Fortune Theatre

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Fortune Theatre

Fortune Theatre London

 

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The Fortune Theatre is a 432-seat West End theatre on Russell Street, near Covent Garden, in the City of Westminster.The theatre is situated next to Crown Court Church, and dwarfed by the Theatre Royal, Drury Lane on the opposite side of the road.

 


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Address – Russell Street London WC2B 5HH UK.
 

Box Office – Daily – Phone – +44 844 871 7627

 

Transport–  Tube:  Covent Garden (Piccadilly line) exit into the piazza 5 Min Walk

Bus –  24, 29 or 176 to Covent Garden

 


Theatre Facilities

 

Wheelchair Access

There are no spaces for wheelchair users who have to stay in their chairs. The best seating option is generally the back of the dress circle level or Box A. Box A is accessible through a side fire exit, which has 5 steps. Wheelchairs and scooters will be stored in a safe place.

 

Hearing

There is a dual channel infra The Fortune Theatre is equipped with a Sennheiser infra-red sound amplification system, available in all areas of the auditorium. To access the infra-red systems please request receiving equipment from the Box Office situated in the main foyer. There are two devices available: Induction Loop – Necklace Suitable for persons wearing a hearing aid, the induction loop necklace is worn around the neck. Whilst wearing the necklace switch your hearing aid to the ‘T’ setting and the sound is amplified. The necklace has an adjustable volume control. Headset – This device amplifies sound through earpieces similar to regular headphones.-red system available with two head sets. Also a Portable induction loop is fitted at the Box Office.

GUIDE DOGS

Guide dogs are not permitted inside the auditorium due to loud sound effects. Staff are happy to look after guide dogs during the performance.

For all Access info and Disabled bookings, please call 0844 871 7677.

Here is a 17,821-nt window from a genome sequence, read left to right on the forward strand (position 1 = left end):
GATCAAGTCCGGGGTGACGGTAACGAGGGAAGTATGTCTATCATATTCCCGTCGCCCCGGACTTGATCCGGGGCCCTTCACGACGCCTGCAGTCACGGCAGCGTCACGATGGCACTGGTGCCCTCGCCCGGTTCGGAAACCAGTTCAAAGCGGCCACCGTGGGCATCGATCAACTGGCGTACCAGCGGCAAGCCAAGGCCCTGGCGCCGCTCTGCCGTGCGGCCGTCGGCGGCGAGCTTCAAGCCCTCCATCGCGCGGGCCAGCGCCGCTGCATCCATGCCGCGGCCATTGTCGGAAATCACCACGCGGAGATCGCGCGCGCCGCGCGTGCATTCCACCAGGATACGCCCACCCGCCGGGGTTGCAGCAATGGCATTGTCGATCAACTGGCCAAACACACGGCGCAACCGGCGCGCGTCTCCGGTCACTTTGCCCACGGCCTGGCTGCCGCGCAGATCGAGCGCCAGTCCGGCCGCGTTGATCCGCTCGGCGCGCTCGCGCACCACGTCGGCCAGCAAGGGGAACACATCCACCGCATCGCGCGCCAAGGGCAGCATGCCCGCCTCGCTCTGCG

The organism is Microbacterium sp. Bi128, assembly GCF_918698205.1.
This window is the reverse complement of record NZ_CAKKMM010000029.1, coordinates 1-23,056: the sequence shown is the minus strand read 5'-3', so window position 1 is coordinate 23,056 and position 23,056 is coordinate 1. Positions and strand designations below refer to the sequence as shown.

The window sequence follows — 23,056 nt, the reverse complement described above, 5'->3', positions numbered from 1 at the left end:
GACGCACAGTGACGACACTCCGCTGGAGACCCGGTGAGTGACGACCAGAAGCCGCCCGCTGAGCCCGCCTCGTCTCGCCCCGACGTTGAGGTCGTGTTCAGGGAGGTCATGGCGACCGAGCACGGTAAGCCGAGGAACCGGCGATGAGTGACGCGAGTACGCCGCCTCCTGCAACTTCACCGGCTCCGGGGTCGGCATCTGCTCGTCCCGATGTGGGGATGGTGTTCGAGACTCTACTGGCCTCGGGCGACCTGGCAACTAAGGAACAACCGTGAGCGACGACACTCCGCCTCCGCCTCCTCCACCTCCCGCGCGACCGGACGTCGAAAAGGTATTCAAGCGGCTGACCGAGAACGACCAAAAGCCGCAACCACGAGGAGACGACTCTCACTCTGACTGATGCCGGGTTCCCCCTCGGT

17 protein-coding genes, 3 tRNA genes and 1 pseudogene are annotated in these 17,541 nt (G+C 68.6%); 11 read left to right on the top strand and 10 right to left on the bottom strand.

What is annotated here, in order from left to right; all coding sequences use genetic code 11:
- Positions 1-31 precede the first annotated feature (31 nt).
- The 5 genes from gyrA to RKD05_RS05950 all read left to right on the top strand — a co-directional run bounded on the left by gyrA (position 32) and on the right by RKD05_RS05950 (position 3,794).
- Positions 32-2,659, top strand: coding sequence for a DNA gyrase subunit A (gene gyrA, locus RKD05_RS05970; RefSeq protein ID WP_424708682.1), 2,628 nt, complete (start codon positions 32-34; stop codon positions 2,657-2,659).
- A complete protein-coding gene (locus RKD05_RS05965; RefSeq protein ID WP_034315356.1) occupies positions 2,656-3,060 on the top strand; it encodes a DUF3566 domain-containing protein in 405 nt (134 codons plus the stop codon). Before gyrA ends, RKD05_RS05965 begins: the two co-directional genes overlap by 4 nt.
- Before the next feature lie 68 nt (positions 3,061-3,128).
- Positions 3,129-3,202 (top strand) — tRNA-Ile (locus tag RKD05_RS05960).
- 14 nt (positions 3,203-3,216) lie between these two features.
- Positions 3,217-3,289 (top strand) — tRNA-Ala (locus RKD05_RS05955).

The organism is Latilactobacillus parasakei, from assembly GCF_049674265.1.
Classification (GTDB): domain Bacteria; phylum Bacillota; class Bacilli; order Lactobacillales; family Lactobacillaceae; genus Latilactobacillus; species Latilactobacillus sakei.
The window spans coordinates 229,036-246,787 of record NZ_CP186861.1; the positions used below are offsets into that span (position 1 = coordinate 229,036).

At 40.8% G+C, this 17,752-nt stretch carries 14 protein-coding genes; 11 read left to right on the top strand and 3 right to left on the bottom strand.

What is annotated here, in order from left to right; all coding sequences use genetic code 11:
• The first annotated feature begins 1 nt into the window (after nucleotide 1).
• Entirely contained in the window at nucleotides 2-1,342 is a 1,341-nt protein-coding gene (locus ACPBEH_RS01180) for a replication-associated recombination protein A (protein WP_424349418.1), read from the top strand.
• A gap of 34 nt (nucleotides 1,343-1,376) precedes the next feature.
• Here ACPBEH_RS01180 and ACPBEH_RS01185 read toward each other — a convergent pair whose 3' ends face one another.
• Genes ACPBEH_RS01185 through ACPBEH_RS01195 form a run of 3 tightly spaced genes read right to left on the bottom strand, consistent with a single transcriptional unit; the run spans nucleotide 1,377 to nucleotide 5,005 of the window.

HISTORY


The site was acquired by author, playwright and impresario Laurence Cowen, and had previously been the location of the old Albion Tavern, a public house that was frequented by Georgian and Victorian actors. The theatre is situated next to Crown Court Church, and dwarfed by the Theatre Royal, Drury Lane on the opposite side of the road.

Cowen commissioned architect Ernest Schaufelberg to design the theatre in an Italianate style. Constructed from 1922-4, it was the first theatre to be built in London after the end of World War I. One of the first buildings in London to experiment with concrete, its façade is principally made of bush hammered concrete, with brick piers supporting the roof. Since the demolition of the original Wembley Stadium, the theatre is now the oldest remaining public building designed wholly using concrete as a textured and exposed façade. The theatre’s famous figurine, Terpsichore (perched high above the entrance) was sculpted by M H Crichton of the Bromsgrove Guild, a noted company of artisans from Worcestershire. The theatre is entered through bronze double doors, and internally there is a foyer of grey and red marble, with a beaten copper ticket booth.

With 432 seats in the auditorium, it is believed to be the second smallest West End theatre. It was refurbished in 1960, and Grade II listed by English Heritage in May 1994.

 

PRODUCTIONS


 

The theatre opened, as the Fortune Thriller Theatre on August 8, 1924, with Sinners by Lawrence Cowen. During World War II, the theatre hosted performances by ENSA, entertainers drawn from the armed forces. Since the war, the theatre has been a receiving house, with actors such as Dame Judi Dench, Dirk Bogarde and Maureen Lipman appearing. The Fortune also hosted shows from Flanders and Swann and Beyond the Fringe. Nunsense played at the theatre in 1987.

Since 1989 the theatre has hosted the long running play The Woman in Black, which was adapted by Stephen Mallatratt from the book of the same name by Susan Hill. A celebration was held in 2001 to mark the 5000th performance. From 9 to 13 September 2008, the show was performed in Japanese by Takaya Kamikaya and Haruhito Saito, in celebration of the 150th anniversary of diplomatic relations between the UK and Japan.

The theatre was also used to record the Lily Savage video “Paying the Rent” in 1993, which was later broadcast by Channel 4 in the UK in 1996.